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Jennifer Snow-Boscolo: Attracting Women to the Factories of the Future

Thursday, March 28, 2024 |

This report is part of a series for Women’s History Month intended to highlight women who are making an impact on the manufacturing industry.

Jennifer Snow-Boscolo believes the manufacturing industry might have a marketing problem when it comes to attracting talented women to the industry.

“Unfortunately, when most people, including women, hear manufacturing, they think of the old images of the 3Ds (dirty, dumb, and dangerous),” she said. “The truth is manufacturers are makers and it's just so cool to know you are part of creating a product. All types of skills are required to run a successful manufacturing business and there's a little bit of something for everyone depending on their interests and skills.”

She is the Senior Director for Global Customer Experience for Genie, part of the Terex Corporation, and a Board Member of  Impact WA, the Washington State MEP Center, and part of the MEP National NetworkTM.

In honor of Women’s History Month in March, Snow-Boscolo shared her path into manufacturing and discussed the importance of drawing more people to the industry, especially those currently underrepresented like women.

“I think it's still viewed as a primarily masculine environment like teaching or nursing have historically been viewed as a more feminine environment,” she said. “You see that changing more and more in other industries and manufacturing needs to keep pushing toward equity. We need to demystify manufacturing and make sure women see themselves represented on the shop floor and beyond. There are so many great living-wage jobs in manufacturing and so many opportunities to grow your skills and expand your role as you develop.”

Snow-Boscolo graduated from the Georgia Institute of Technology in Atlanta in the 1990s and moved to Seattle to work for Boeing. A few years later, she planted roots at Genie Industries in Redmond, where she grew her career alongside Genie’s growth. She’s worked on the operations and supply chain side as well as the commercial and sales side. Now 24 years into it, she leads the Global Customer Experience team with direct and matrix reports spanning Washington state to Brazil, Europe, Singapore, Australia, and China.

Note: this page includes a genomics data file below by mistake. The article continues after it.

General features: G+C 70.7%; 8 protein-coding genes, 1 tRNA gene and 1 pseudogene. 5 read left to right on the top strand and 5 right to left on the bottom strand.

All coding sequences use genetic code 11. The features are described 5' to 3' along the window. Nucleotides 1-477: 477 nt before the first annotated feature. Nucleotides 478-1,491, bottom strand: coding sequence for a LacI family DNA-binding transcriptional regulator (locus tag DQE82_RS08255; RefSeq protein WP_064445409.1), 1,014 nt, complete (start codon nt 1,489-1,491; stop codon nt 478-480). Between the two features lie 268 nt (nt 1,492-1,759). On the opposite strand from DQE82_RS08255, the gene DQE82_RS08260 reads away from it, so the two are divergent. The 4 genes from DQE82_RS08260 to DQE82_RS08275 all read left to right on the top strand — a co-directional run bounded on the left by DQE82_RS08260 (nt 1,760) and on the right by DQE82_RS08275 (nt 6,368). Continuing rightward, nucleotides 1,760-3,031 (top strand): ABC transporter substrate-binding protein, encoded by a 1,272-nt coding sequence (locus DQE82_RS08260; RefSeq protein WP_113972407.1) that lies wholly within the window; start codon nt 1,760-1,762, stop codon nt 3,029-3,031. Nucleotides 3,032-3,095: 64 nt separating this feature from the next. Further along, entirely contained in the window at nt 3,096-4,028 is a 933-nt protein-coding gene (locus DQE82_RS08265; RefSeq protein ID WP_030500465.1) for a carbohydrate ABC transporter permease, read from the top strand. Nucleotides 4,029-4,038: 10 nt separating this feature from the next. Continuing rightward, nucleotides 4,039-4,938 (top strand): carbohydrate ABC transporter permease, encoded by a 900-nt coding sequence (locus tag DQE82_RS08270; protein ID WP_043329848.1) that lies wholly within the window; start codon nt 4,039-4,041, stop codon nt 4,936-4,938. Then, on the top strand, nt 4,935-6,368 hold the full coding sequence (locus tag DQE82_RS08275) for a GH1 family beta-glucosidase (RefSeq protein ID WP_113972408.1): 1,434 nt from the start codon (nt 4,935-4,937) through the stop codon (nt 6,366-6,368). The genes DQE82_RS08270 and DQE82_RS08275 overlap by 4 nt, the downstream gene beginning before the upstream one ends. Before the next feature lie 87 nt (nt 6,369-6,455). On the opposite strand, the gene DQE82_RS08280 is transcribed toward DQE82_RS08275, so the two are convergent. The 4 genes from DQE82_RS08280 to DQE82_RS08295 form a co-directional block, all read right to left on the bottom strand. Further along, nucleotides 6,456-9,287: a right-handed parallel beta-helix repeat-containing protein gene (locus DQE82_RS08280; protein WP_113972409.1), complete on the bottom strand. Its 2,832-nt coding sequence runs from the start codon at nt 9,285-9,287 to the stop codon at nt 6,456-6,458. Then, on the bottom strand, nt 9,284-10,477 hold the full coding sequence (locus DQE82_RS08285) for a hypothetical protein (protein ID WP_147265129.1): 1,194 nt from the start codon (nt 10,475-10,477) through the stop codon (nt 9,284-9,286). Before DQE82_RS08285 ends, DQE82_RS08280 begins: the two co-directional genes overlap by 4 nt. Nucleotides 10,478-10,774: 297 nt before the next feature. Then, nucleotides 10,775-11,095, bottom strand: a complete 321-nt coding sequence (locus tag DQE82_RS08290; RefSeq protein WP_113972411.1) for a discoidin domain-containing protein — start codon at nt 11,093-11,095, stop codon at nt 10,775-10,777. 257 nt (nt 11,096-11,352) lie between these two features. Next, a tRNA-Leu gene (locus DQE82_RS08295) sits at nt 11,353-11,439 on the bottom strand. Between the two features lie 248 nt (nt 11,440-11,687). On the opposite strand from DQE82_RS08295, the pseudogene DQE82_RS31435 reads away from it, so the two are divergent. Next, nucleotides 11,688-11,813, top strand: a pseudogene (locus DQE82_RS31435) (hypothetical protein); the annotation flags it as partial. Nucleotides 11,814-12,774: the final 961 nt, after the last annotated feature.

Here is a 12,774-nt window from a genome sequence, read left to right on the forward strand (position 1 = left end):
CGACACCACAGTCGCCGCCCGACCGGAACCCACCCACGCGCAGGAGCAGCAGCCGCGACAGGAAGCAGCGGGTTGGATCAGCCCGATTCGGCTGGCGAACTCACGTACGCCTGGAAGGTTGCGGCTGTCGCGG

She is passionate about her career, serving on the Impact WA board, and manufacturing as a whole. She was the past chairperson of the Association of Manufacturing Excellence (AME) national board. She said that experience helped her step into the Impact WA board and well, make an “impact.”

“I believe the MEPs and the public-private partnership they embody is a best practice to enable support, especially for our small- to medium-sized manufacturers in our state and across the country,” she said. “I think of Impact as the nonprofit version of a manufacturing consultant, coach, or training organization. Through their MEP affiliation, they are more mission-focused than a typical consulting group. … Having healthy manufacturing businesses in our state is a key part of a thriving economy with living wage jobs.  I like knowing that I'm helping make WA and the US stronger by supporting the important work that Impact does in our state.”

She believes the industry has a lot of opportunities it could shine a light upon — especially for young girls dreaming about what their careers might look like.

“We need to showcase the factory of the future which is full of technology and automation with a first focus on safety,” she said. “We also need to expose more young girls to what it means to be a maker and get them excited about the idea of being part of designing and building products.”

When she is not working, she enjoys spending time with her family skiing, biking, horseback riding, and traveling. As with any career, there is more demand than capacity, she noted. With a true manufacturing strategy mindset, she offers this advice: “You need to have boundaries and reflect on how it's working for you. PDCA (plan, do, check, act) in practice means you're constantly setting an intention, trying to execute it, then reflecting on how it worked for you and making adjustments — you need to do that for you.”

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